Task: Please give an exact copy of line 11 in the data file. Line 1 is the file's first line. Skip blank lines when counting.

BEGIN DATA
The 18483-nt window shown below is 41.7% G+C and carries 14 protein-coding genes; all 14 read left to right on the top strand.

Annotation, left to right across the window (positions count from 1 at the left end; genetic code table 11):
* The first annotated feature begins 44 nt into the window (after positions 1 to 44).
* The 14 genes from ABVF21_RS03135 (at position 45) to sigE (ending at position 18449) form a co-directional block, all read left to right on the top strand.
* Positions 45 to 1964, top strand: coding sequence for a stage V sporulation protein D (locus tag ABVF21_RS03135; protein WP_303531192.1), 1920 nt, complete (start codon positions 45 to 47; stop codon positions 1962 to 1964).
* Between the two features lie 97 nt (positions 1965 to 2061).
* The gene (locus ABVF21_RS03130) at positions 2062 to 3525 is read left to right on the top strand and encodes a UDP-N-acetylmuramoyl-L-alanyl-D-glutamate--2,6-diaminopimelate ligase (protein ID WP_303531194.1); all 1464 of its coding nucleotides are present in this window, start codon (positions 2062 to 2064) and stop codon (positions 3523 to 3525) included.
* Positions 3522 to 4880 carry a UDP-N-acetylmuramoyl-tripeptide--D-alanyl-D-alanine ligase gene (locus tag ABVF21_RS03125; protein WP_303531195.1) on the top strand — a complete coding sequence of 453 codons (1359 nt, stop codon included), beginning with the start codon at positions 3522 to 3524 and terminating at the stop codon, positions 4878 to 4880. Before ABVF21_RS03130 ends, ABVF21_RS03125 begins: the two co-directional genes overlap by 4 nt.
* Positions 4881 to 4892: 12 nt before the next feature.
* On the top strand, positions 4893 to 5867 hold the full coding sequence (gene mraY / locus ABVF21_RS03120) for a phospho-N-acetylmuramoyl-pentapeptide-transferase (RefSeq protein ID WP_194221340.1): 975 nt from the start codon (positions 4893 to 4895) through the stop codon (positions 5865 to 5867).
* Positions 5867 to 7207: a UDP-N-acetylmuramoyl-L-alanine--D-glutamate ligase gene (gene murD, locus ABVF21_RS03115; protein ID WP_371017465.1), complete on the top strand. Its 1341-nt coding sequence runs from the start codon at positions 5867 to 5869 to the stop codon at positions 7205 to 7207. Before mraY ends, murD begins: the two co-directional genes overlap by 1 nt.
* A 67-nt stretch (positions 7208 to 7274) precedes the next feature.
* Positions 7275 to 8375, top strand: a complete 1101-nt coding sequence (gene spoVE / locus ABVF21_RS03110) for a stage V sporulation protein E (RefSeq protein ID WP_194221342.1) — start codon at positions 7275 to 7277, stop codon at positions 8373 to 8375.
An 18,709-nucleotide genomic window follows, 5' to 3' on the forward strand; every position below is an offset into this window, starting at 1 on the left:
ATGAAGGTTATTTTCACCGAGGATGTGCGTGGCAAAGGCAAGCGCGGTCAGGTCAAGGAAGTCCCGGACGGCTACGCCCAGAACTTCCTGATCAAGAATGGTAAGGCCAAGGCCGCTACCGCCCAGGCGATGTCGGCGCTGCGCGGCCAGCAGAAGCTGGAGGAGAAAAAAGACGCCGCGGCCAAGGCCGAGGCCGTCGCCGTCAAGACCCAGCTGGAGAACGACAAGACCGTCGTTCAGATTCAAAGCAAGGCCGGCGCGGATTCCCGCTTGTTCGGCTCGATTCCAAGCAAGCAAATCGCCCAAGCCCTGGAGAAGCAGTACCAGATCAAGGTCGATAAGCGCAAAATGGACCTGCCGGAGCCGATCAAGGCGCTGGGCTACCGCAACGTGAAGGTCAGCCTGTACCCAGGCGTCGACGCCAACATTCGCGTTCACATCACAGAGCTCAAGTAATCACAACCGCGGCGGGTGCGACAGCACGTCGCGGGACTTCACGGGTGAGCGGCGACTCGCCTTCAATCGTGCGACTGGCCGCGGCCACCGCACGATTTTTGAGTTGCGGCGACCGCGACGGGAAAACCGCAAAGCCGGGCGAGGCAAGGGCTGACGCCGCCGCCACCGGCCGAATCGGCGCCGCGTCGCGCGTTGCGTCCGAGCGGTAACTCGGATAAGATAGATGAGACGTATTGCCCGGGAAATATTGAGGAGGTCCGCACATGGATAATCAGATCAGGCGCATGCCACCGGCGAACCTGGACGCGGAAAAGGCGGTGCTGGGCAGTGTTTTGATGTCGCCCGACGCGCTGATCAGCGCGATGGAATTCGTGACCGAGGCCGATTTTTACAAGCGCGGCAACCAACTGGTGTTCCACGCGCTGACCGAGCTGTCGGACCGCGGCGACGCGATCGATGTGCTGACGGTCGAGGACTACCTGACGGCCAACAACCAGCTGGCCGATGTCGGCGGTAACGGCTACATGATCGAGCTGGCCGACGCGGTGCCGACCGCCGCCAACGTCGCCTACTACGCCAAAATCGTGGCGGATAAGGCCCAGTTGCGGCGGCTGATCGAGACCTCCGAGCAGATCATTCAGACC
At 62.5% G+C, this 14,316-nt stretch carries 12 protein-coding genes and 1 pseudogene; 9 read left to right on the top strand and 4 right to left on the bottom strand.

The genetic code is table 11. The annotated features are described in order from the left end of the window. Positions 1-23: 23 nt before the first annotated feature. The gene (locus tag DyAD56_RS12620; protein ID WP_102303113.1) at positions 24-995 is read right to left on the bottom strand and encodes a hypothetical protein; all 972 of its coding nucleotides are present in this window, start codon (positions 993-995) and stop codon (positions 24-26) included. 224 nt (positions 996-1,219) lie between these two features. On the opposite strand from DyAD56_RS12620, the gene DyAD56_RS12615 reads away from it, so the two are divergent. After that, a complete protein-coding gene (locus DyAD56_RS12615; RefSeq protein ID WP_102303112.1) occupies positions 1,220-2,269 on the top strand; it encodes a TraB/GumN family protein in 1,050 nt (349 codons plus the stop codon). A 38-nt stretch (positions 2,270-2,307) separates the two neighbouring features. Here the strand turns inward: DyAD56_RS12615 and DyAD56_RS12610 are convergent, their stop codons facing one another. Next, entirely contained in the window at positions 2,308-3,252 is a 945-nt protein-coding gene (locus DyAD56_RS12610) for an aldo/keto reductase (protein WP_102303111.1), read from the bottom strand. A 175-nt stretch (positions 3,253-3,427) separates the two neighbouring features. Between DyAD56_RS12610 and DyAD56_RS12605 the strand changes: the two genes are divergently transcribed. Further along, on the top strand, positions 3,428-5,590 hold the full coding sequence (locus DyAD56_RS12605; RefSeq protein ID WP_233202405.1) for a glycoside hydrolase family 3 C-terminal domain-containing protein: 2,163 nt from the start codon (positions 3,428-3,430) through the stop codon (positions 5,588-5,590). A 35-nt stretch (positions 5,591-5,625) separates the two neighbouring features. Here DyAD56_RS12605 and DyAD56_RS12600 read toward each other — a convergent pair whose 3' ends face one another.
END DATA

* Positions 5867 to 7207: a UDP-N-acetylmuramoyl-L-alanine--D-glutamate ligase gene (gene murD, locus ABVF21_RS03115; protein ID WP_371017465.1), complete on the top strand. Its 1341-nt coding sequence runs from the start codon at positions 5867 to 5869 to the stop codon at positions 7205 to 7207. Before mraY ends, murD begins: the two co-directional genes overlap by 1 nt.